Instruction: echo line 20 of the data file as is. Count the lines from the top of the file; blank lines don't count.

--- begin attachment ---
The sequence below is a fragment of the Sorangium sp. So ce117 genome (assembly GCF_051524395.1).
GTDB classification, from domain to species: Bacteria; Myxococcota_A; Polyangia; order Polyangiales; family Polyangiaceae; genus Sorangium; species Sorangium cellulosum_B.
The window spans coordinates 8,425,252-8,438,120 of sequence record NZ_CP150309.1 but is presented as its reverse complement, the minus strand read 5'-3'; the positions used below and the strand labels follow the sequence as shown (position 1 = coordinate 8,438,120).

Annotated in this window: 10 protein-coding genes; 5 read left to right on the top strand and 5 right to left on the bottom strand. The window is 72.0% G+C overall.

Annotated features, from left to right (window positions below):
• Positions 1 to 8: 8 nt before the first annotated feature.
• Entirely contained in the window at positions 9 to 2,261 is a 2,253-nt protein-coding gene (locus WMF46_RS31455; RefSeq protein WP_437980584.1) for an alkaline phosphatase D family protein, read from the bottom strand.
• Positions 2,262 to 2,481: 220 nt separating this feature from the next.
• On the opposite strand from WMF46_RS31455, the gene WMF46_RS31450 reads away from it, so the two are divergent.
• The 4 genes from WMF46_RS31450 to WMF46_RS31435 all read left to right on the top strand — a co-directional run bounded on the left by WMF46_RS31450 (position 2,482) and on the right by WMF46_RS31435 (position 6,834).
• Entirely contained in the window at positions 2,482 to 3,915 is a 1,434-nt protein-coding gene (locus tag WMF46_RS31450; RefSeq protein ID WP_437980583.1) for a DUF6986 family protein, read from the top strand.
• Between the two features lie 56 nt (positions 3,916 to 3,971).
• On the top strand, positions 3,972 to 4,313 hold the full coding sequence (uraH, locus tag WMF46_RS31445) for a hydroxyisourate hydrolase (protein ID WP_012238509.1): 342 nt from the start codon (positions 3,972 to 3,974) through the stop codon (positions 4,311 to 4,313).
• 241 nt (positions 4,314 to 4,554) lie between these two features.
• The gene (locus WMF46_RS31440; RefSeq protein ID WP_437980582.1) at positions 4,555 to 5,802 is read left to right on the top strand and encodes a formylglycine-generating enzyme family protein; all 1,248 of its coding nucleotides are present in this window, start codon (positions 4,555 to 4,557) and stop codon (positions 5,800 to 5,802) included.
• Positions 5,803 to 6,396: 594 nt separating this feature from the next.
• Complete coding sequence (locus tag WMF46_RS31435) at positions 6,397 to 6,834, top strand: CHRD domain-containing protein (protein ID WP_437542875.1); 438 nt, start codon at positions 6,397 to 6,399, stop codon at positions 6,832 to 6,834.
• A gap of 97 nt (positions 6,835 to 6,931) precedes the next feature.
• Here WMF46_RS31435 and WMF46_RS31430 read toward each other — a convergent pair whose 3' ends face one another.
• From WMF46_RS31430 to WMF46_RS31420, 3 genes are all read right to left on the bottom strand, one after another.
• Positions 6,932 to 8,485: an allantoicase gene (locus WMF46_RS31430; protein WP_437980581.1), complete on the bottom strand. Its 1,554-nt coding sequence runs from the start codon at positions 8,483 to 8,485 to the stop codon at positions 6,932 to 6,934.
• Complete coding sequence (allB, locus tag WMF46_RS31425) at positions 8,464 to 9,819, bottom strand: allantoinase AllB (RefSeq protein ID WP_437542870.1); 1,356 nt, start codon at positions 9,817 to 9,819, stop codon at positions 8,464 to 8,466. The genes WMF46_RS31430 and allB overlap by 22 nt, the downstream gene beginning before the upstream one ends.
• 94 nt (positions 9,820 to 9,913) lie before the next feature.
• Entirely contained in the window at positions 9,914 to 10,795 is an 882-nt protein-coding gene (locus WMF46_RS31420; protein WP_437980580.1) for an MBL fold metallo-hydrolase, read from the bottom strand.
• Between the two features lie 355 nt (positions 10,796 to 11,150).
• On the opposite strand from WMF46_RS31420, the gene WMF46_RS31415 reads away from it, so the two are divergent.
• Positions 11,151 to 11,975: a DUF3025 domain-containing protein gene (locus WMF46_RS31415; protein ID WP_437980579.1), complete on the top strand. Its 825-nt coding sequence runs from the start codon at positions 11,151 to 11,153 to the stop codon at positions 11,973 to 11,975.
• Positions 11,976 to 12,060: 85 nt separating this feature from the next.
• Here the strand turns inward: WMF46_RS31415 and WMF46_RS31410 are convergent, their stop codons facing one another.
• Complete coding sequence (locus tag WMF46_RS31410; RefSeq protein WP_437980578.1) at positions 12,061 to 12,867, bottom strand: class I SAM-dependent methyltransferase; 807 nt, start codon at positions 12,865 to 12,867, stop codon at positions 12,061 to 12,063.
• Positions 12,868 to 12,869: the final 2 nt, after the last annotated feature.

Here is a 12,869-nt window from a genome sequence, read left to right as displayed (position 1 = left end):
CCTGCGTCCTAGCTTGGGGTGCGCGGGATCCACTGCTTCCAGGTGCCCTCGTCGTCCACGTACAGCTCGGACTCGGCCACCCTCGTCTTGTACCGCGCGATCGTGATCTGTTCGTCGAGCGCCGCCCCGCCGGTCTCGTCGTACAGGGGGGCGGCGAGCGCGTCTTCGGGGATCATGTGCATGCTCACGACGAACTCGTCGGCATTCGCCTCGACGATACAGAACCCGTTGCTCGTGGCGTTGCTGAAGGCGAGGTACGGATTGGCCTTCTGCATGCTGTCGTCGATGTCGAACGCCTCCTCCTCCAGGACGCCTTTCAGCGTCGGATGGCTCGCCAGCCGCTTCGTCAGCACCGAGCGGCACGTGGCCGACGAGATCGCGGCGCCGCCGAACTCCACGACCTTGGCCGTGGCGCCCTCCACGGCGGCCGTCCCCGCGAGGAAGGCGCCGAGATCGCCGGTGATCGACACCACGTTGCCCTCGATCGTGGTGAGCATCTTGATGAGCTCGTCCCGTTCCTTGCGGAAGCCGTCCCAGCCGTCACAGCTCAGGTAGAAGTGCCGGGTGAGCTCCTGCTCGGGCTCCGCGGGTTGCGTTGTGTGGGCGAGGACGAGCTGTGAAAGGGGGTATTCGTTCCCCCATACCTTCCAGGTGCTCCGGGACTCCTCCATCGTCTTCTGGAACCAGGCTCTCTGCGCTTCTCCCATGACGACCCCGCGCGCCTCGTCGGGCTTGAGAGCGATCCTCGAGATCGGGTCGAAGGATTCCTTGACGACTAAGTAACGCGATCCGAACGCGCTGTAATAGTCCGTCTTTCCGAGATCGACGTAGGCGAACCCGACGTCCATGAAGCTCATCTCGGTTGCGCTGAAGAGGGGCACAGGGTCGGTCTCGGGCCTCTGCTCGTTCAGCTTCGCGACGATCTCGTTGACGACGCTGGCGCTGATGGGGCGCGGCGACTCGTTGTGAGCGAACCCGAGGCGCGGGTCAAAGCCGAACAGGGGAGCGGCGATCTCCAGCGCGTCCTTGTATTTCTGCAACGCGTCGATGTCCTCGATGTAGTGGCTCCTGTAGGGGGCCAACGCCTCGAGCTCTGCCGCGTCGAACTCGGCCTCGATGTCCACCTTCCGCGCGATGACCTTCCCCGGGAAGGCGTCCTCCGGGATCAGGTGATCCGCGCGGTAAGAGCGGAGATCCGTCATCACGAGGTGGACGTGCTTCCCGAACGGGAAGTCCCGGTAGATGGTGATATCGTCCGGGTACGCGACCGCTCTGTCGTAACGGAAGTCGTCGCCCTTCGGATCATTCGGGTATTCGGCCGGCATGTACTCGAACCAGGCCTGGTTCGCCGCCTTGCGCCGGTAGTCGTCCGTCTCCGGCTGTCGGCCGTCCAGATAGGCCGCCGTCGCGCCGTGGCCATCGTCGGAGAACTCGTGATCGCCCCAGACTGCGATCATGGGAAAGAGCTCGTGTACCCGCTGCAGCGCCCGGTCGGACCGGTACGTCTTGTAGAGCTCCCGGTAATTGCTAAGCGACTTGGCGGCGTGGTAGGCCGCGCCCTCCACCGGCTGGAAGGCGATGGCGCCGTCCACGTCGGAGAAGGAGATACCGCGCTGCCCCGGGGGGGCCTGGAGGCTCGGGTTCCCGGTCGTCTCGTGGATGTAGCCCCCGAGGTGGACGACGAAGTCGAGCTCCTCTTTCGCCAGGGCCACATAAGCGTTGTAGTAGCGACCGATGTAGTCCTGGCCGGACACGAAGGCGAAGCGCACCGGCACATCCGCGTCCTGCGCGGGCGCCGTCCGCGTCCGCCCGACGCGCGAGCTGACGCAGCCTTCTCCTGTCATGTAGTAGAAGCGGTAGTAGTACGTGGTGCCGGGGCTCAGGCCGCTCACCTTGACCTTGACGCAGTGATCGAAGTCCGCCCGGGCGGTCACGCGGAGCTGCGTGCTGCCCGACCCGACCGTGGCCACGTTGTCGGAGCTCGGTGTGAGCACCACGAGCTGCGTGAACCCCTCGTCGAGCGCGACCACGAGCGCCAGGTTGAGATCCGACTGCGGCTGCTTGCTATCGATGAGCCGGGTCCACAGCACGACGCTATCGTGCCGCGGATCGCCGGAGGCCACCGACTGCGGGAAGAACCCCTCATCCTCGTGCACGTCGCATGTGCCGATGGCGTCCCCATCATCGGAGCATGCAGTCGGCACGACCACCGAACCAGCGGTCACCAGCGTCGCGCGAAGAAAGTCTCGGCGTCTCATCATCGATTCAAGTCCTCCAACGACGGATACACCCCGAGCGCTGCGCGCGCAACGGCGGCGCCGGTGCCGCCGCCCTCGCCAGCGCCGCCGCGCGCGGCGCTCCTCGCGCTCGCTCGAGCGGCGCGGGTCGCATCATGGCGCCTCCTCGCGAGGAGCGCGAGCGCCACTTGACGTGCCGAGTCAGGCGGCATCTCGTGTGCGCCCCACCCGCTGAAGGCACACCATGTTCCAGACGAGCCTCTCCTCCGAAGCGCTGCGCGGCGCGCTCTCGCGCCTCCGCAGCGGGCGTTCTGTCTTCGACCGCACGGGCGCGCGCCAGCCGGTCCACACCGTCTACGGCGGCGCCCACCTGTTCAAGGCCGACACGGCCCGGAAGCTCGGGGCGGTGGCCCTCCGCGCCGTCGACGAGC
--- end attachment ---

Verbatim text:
• From WMF46_RS31430 to WMF46_RS31420, 3 genes are all read right to left on the bottom strand, one after another.